There are few more potent icons of Britain, and Britishness, than the BBC. But if Scotland says yes to independence Thursday, will the British Broadcasting Corporation's ability to feed Scots' media appetite – from world news to the iconic "Dr. Who" – come to an end?
Questions about the BBC's standing in an independent Scotland speak to a larger uncertainty about how a "yes" vote would affect not only broadcasting options but the wider cultural sector. While some see a boon, others are worried about the prospect of ripping things up and starting again – and question whether the Scottish National Party (SNP) would help foster the kind of robust media atmosphere that Britain enjoys.
Some see a new energy emerging in the wake of a Yes vote. Earlier this month, 1,300 cultural figures signed a letter backing independence. On Sunday night, musicians including Franz Ferdinand and Mogwai played a pro-independence concert in Edinburgh.
"The opportunity to create a new state is perhaps the ultimate challenge that a society can grapple with," says Ross Colquhoun, a founding member of the pro-independence cultural group National Collective. "It is also a fundamentally creative one. It is the task of artists to inhabit the vanguard of imagining and questioning the future of a society."
In the case of filling a void left by the BBC, the SNP says a separate Scottish Broadcasting Service could start in 2017. It would tap the resources of BBC Scotland, the current regional branch of the BBC, while establishing a formal relationship with the BBC in London so Scots could continue to watch not only "Doctor Who" but "Strictly Come Dancing."
This arrangement would require a licensing agreement from the BBC in the rest of the UK. "What is being sought is a most-favored nation trading relationship with the BBC," says Prof. Philip Schlesinger, a media expert at Glasgow University. "It is a proposal that sits on the table and we don’t know if it will be accepted were there to be negotiations about independence after 18 September 2014."
Broadcasting is an area that Scottish nationalists have long sought more control over. Shortly after becoming Scottish first minister in 2007, Alex Salmond argued that broadcasting powers should be transferred from Westminster to Scotland. More recently, nationalists have been critical of the BBC’s coverage of the referendum campaign. Last weekend, a large crowd protested outside the BBC’s main Glasgow offices against perceived bias in the corporation’s output.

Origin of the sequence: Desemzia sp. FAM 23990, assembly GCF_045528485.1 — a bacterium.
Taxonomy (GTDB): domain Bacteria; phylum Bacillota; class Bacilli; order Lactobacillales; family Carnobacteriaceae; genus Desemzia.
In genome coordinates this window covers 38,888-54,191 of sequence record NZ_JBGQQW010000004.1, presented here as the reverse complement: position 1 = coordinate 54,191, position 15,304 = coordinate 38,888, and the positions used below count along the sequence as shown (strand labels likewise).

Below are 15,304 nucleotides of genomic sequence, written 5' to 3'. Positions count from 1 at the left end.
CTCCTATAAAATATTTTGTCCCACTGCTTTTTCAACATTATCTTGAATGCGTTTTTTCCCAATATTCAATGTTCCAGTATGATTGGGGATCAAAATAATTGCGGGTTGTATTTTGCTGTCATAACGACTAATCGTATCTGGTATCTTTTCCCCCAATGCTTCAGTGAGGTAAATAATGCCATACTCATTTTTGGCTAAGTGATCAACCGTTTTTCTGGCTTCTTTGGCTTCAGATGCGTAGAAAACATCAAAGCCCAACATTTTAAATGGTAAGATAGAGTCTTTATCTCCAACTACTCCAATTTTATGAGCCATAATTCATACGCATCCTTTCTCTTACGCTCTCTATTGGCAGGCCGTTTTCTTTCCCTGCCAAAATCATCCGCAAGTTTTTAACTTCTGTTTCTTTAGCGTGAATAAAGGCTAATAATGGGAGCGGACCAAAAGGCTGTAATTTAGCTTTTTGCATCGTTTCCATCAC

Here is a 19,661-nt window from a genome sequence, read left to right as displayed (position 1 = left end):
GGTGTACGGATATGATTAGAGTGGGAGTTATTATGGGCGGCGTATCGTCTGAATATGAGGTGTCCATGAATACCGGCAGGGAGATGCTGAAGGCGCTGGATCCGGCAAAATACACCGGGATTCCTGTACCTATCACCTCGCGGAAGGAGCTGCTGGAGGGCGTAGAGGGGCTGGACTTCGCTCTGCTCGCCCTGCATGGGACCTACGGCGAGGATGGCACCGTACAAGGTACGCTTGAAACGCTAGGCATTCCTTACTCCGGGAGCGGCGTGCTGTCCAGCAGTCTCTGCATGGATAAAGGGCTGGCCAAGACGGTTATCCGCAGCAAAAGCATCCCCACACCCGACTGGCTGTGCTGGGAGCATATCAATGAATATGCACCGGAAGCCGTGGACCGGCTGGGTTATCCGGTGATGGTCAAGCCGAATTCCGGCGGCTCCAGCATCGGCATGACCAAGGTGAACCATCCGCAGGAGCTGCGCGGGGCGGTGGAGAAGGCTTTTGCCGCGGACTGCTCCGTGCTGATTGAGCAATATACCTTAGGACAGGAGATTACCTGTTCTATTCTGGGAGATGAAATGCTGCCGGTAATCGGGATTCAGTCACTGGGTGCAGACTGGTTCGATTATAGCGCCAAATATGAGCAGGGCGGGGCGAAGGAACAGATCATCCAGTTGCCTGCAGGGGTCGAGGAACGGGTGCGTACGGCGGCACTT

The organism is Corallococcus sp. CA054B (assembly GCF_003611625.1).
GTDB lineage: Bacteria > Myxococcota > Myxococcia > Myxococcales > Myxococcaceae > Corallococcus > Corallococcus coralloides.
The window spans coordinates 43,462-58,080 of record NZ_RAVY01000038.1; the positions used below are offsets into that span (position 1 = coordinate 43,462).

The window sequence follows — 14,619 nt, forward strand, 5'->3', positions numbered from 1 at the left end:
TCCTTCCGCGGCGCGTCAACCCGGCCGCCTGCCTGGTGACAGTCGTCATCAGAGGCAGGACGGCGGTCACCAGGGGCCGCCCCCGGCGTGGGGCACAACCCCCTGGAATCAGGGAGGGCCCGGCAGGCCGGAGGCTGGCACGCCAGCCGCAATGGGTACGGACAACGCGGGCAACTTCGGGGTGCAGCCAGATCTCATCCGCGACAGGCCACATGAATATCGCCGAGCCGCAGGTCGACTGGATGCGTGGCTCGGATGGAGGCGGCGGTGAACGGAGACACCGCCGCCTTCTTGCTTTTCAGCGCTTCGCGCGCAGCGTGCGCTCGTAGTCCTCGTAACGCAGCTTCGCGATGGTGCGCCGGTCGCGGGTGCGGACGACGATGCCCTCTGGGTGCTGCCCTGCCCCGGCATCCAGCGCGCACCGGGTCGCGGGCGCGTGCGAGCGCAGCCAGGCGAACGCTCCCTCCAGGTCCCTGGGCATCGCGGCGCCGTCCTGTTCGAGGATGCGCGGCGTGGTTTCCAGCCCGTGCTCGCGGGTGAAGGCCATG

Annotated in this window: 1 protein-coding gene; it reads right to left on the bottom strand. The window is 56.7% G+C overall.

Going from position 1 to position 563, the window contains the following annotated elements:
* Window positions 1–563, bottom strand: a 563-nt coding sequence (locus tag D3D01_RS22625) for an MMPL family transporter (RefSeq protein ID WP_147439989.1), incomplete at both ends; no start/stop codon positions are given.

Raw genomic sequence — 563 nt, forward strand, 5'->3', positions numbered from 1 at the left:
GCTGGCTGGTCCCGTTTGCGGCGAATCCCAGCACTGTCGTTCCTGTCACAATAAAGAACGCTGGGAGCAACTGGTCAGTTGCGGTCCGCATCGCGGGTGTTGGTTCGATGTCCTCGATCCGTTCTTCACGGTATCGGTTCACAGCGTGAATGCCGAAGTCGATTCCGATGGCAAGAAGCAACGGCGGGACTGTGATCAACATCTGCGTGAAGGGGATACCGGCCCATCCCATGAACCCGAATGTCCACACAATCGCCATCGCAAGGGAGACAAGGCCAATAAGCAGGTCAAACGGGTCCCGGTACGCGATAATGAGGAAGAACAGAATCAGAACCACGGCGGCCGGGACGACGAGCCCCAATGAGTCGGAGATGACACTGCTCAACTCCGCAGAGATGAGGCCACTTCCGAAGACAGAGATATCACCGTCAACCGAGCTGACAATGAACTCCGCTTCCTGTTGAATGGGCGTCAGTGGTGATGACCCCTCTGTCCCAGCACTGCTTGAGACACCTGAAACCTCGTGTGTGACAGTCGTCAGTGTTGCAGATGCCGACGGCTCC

But not everyone is heartened by the SNP’s vision of the post-independence cultural landscape, in particular the proposal to create a new broadcaster. "After independence, the SNP would shape the design and membership of state institutions, and there would be weak independent media," argued media strategy analyst Claire Enders in a column for the Guardian. "An independent Scotland would struggle to establish the quality of democracy that the UK enjoys."
Many working within the television industry have more concrete concerns about sustaining their businesses in an independent Scotland. Over the past decade, Glasgow has emerged as the biggest broadcasting hub outside London. Nicole Kleeman, who employs five people in her successful independent production company in the city, says she is "very worried about the viability of the company if there is a yes vote," as companies based in Scotland will be less likely to win lucrative UK-wide commissions.
"Investigative journalism is expensive and we need to access the large pan-UK network budgets to make our work viable," says Ms. Kleeman, who used to work at the BBC in London before establishing Firecrest Films.